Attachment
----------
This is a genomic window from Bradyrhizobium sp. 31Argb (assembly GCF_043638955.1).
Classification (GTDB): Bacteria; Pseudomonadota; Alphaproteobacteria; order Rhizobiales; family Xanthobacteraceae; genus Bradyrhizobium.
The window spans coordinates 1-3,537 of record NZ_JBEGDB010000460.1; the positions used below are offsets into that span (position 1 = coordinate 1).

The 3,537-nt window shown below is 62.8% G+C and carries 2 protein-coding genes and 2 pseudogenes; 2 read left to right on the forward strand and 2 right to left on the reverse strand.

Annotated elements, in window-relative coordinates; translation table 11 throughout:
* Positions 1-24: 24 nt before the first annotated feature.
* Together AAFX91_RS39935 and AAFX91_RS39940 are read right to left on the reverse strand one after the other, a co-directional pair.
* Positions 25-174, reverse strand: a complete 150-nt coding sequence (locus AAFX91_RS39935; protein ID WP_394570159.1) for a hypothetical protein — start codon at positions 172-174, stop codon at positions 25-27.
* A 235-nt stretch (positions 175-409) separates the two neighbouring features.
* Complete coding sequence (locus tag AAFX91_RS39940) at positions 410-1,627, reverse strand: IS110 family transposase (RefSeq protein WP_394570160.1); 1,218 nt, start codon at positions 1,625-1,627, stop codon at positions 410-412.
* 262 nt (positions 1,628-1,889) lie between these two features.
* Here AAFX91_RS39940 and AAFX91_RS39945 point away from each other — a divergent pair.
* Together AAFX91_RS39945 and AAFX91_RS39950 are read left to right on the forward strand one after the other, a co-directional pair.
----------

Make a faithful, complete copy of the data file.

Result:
This is a genomic window from Bradyrhizobium sp. 31Argb (assembly GCF_043638955.1).
Classification (GTDB): Bacteria; Pseudomonadota; Alphaproteobacteria; order Rhizobiales; family Xanthobacteraceae; genus Bradyrhizobium.
The window spans coordinates 1-3,537 of record NZ_JBEGDB010000460.1; the positions used below are offsets into that span (position 1 = coordinate 1).

The 3,537-nt window shown below is 62.8% G+C and carries 2 protein-coding genes and 2 pseudogenes; 2 read left to right on the forward strand and 2 right to left on the reverse strand.

Annotated elements, in window-relative coordinates; translation table 11 throughout:
* Positions 1-24: 24 nt before the first annotated feature.
* Together AAFX91_RS39935 and AAFX91_RS39940 are read right to left on the reverse strand one after the other, a co-directional pair.
* Positions 25-174, reverse strand: a complete 150-nt coding sequence (locus AAFX91_RS39935; protein ID WP_394570159.1) for a hypothetical protein — start codon at positions 172-174, stop codon at positions 25-27.
* A 235-nt stretch (positions 175-409) separates the two neighbouring features.
* Complete coding sequence (locus tag AAFX91_RS39940) at positions 410-1,627, reverse strand: IS110 family transposase (RefSeq protein WP_394570160.1); 1,218 nt, start codon at positions 1,625-1,627, stop codon at positions 410-412.
* 262 nt (positions 1,628-1,889) lie between these two features.
* Here AAFX91_RS39940 and AAFX91_RS39945 point away from each other — a divergent pair.
* Together AAFX91_RS39945 and AAFX91_RS39950 are read left to right on the forward strand one after the other, a co-directional pair.